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Education / Merged college name not proving too popular

Council says the name Shetland Institute UHI should be reconsidered

Shetland College's main Gremista campus.
The Shetland College part of Shetland UHI.

FRESH question marks have been placed over the suggested name of the proposed new merged college in Shetland.

A recent online survey on plans to bring together Shetland College, NAFC Marine Centre and Train Shetland showed that more than half of respondents did not like the proposed name Shetland Institute UHI.

Feedback from local stakeholder meetings also showed a similar response.

In response to a consultation on the merger, Shetland Islands Council (SIC) said the proposed name should be reconsidered.

“It is important for the title to include ‘Shetland’, however, consultation responses and feedback from consultation meetings suggests that the word ‘institute’ has negative connotations locally and therefore should be avoided,” it said.

Feedback from stakeholders – such as staff and those in the public and third sector – suggested a number of alternative names.

They included Shetland College, Shetland UHI, New College Shetland, North Atlantic College, UHI Shetland, Shetland Islands College UHI and Hjaltland College.

The idea of merging the three education organisations under the UHI umbrella was agreed by councillors back in 2018.

It is expected to see Shetland Islands Council, which currently operates the college and Train Shetland, save a sizeable chunk of money in the process.

In its consultation response, which was shown to members of the full council on Wednesday, the SIC also said it wished to work closely with the new college on developing student accommodation.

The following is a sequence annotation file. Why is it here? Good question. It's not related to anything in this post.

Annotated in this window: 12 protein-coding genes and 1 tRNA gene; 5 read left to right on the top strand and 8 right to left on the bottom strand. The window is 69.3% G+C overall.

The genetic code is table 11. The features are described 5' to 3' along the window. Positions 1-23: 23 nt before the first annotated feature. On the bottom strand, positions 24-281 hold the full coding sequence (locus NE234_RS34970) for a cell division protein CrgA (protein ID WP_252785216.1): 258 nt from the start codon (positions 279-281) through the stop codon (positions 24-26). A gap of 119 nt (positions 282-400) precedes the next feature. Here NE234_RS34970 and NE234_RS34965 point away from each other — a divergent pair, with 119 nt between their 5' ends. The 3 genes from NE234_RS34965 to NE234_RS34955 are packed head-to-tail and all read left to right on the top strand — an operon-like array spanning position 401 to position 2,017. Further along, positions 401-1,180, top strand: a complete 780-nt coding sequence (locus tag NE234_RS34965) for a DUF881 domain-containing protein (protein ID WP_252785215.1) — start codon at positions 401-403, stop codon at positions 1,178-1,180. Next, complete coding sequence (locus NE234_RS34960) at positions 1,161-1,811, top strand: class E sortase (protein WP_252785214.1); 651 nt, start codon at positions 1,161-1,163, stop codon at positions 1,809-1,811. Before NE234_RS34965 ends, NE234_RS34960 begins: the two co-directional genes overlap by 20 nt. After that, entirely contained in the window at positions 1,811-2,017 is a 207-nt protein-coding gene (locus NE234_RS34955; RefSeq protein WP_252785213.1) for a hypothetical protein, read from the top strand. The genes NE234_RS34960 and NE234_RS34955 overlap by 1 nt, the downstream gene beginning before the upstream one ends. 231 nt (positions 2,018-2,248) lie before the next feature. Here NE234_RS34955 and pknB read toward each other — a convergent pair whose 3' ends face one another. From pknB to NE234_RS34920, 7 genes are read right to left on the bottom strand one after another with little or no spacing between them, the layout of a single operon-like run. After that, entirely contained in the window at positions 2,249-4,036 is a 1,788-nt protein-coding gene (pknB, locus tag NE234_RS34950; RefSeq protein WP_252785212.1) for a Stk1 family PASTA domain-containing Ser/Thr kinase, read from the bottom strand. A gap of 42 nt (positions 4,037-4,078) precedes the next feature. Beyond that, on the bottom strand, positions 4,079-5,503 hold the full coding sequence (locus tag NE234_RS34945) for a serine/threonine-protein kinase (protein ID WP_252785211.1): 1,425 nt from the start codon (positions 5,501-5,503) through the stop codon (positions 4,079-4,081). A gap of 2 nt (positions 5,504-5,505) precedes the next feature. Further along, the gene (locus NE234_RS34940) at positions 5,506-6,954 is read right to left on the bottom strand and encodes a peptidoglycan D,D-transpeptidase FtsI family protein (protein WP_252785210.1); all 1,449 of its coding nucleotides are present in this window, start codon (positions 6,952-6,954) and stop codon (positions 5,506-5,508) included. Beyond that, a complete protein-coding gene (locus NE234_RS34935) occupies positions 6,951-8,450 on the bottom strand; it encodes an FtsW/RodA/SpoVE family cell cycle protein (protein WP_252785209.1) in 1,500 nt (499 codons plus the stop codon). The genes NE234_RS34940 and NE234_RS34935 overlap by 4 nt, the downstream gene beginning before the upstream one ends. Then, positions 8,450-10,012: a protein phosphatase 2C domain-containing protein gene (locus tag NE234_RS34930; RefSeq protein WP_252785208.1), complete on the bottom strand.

“The merger proposal has made clear how work will continue to improve the student experience and student journey,” it said.

“However, an issue closely associated with the merger is affordable student accommodation.

“Affordable accommodation is a significant challenge for young people, whether students or apprentices or those in employment.

“There is potential for the new college to be more visionary in its development with regards to campus accommodation and we would like to see environmental sustainability supported by future developments.”

The council added that the islands deal – a £100 million government funding package for Shetland, Orkney and the Western Isles confirmed on Wednesday by the UK and Scottish governments – “includes projects with cross-cutting themes including The Shetland Campus Project”.

The SIC also said it would “encourage the new college to explore how the carbon footprint could be reduced whilst also tackling island rurality challenges by taking advantage of ongoing improvements in connectivity”.

“During the next twelve months, staff need to be supported with adequate resources to ensure successful transition and implementation of merger,” it added.

“Furthermore, this must not be at the expense of the resources needed to ensure the tertiary education sector can respond flexibly to Covid-19 and contribute effectively to the evolving economic recovery.”

The council more generally showed support for the merger and stressed the importance of the project being prioritised.

The merger has already been delayed and the estimated vesting date, which is when the new organisation is to come into effect, has slipped to August 2021.

A business case for the merger has been approved locally and consultations are ongoing. The Scottish Government will have the final say on the project.

In the online survey and stakeholder meetings, meanwhile, the majority of respondents said they supported the merger.

Councillors were also told on Wednesday that the number of businesses and local employers engaging in the consultation was low.

“This was considered to be as a result of a degree of consultation fatigue and also the impact of Covid-19,” corporate services director Christine Ferguson wrote in a report.

“There are plans to ensure employer engagement during transition to the new college.”

Highlands and Islands Enterprise also showed support for the project in its consultation response, saying the merger should create a “more sustainable future” for the sector in Shetland.

Highlands and Islands regional MSP Rhoda Grant also responded to the consultation to express her concern that the new college plans to be unincorporated in its governance.